17th Sunday in Ordinary Time

First reading: 1 Kgs. 3:5,7–12

The LORD appeared to Solomon in a dream at night. God said, “Ask something of me and I will give it to you.” Solomon answered: “O LORD, my God, you have made me, your servant, king to succeed my father David; but I am a mere youth, not knowing at all how to act. I serve you in the midst of the people whom you have chosen, a people so vast that it cannot be numbered or counted. Give your servant, therefore, an understanding heart to judge your people and to distinguish right from wrong. For who is able to govern this vast people of yours?”

The LORD was pleased that Solomon made this request. So God said to him: “Because you have asked for this—not for a long life for yourself, nor for riches, nor for the life of your enemies, but for understanding so that you may know what is right—I do as you requested. I give you a heart so wise and understanding that there has never been anyone like you up to now, and after you there will come no one to equal you.”

Second reading: Rom. 8:28–30

Brothers and sisters: We know that all things work for good for those who love God, who are called according to his purpose. For those he foreknew he also predestined to be conformed to the image of his Son, so that he might be the firstborn among many brothers and sisters. And those he predestined he also called; and those he called he also justified; and those he justified he also glorified.

Gospel: Mt. 13:44–46

Jesus said to his disciples: “The kingdom of heaven is like a treasure buried in a field, which a person finds and hides again, and out of joy goes and sells all that he has and buys that field. Again, the kingdom of heaven is like a merchant searching for fine pearls. When he finds a pearl of great price, he goes and sells all that he has and buys it.”

In other words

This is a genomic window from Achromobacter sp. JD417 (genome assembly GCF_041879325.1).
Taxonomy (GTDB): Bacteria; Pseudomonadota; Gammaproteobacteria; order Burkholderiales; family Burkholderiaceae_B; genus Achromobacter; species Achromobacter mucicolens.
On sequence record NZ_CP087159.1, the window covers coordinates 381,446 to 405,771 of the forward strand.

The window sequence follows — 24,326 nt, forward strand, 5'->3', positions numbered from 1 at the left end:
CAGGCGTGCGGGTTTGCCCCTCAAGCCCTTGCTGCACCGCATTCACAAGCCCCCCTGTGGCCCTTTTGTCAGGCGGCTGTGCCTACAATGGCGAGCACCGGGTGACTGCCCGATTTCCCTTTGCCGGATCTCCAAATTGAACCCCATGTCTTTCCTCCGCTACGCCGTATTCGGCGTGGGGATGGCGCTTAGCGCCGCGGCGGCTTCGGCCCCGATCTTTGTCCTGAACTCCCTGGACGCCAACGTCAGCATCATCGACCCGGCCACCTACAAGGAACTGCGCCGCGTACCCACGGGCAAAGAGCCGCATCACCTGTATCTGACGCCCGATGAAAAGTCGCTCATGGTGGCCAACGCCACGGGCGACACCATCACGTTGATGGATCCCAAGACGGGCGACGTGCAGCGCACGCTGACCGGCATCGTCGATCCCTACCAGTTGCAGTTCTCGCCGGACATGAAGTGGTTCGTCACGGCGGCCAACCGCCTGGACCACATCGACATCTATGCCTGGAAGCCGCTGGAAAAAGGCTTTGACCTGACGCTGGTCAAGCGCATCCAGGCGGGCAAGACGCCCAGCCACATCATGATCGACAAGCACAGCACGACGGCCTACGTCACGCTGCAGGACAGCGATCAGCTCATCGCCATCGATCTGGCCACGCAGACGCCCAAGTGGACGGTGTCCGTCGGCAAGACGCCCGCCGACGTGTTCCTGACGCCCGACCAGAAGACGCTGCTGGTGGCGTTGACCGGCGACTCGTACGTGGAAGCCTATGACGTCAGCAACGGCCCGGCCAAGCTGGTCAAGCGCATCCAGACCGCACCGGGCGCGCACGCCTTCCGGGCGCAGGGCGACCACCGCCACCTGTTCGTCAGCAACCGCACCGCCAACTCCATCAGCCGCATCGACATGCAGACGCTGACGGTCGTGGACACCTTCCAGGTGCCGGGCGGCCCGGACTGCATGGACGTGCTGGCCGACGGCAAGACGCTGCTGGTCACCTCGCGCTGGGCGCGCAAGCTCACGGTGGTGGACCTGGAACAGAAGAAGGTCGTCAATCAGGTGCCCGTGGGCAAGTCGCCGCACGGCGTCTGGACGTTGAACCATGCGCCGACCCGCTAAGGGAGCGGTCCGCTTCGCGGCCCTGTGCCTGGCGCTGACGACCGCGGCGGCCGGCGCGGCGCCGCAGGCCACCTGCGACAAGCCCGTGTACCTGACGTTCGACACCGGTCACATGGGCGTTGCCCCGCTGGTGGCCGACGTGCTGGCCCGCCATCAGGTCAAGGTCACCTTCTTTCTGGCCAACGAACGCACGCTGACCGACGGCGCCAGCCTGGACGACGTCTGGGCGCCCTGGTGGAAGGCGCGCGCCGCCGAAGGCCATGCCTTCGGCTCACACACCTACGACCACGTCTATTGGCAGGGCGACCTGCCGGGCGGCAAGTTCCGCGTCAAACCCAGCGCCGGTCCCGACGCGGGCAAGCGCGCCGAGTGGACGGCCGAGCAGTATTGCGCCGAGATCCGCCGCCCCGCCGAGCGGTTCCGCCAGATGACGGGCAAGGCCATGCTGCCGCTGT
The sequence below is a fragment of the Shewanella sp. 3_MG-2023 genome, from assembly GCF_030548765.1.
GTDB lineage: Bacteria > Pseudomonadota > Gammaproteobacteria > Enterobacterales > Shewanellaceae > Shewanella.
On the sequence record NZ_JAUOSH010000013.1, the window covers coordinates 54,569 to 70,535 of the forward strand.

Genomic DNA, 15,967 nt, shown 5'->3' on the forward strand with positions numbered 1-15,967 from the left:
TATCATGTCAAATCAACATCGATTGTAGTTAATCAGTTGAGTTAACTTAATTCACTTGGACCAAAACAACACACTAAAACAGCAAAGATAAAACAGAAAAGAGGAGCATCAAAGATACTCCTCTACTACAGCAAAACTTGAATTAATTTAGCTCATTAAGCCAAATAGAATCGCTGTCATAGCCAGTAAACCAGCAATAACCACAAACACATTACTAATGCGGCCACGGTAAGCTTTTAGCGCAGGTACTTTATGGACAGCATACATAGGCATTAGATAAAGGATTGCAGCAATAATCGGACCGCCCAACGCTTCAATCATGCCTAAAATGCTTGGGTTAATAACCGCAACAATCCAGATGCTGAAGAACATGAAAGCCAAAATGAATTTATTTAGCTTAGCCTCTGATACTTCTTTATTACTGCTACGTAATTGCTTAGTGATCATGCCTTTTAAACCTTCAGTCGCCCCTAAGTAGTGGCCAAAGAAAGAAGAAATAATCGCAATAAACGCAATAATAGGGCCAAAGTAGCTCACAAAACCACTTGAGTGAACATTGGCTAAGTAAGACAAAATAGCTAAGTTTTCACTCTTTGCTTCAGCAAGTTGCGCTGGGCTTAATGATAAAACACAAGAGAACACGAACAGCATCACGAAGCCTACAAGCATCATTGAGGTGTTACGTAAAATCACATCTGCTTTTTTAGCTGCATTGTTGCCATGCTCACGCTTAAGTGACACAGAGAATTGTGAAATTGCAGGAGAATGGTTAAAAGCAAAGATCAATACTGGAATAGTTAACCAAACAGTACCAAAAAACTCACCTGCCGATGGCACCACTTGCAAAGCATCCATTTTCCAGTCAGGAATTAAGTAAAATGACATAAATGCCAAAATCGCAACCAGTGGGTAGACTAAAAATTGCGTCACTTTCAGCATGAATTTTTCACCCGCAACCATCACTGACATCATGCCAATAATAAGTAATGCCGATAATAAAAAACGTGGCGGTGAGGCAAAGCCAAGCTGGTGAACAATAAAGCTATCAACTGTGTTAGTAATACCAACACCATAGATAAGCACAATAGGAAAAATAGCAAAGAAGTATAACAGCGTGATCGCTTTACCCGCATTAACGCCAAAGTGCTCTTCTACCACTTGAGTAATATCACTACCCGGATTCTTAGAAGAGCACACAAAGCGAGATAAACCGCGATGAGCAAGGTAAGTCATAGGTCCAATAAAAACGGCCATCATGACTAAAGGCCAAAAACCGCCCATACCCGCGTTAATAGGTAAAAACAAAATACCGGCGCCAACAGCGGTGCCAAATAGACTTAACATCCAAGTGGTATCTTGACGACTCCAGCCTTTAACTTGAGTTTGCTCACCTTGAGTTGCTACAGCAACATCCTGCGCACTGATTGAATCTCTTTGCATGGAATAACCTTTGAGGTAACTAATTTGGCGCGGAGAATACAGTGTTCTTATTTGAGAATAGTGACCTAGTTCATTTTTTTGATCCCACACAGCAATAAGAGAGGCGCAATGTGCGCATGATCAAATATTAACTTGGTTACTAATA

by Fr. Randy Flores, SVD (Sacred Heart Parish Shrine, Kamuning, Quezon City)

What is wisdom? In my class in Old Testament literature, a course that I have been teaching since 1999, I tell my students to have this one as a working definition: “Practical knowledge of the ways of life and of the world is based on experience.” The definition came from Gerard von Rad, a well-known biblical scholar in the 60s. What Solomon had asked from God, to put simply then, is common sense, rather than riches, honor, and long life. In the Bible, wisdom alias common sense is founded on the fear of the Lord. “The fear of the Lord is the beginning of wisdom” is a favorite teaching of the Old Testament sages.

The reign of King Solomon in the First Book of Kings ended in a catastrophe. The historian in 1 Kings 11, the last chapter in the Solomon cycle (Chapters 1–11), narrates the deep turmoil in the kingdom. Solomon has become the number one idolater. He even leads the building of worship places in Jerusalem for Chemosh and Molek, two of the detestable gods of the Gentiles. In the prophetic books, the sin of idolatry is deeply connected with the violation of MISHPAT (or social justice). Solomon has built his kingdom, increased his wealth, and cemented his power at the expense of the weak and the poor. He imposed heavy taxation on the people and resorted to corvée or forced labor.

The historian’s judgment on the behavior of the king is harsh but true: “Solomon did what was evil (HARA’ in Hebrew) in the sight of the Lord, and he was not a wholehearted follower of the Lord, as his father David had been” (v.8). Consequently, the Lord is now furious at Solomon, allows rebellion in the king’s court, and pronounces a curse on the fate of Solomon’s kingdom: “I will surely tear the kingdom from you and give it to your servant” (v.11). Right away, the curse fulfills its way into the kingdom which has split into two after Solomon’s death.

What happened to the wisdom of Solomon? He was not wise after all!

Wisdom then is not just technical knowledge, administrative skill, increase of wealth, nor the preservation of power. Since it is a divine gift, wisdom necessarily involves a deep commitment with the God of Israel in which the promotion of social justice (MISHPAT) is an essential demand. That is why the sages in the Old Testament kept on reminding their learners that “the fear of the Lord is the beginning of wisdom.”

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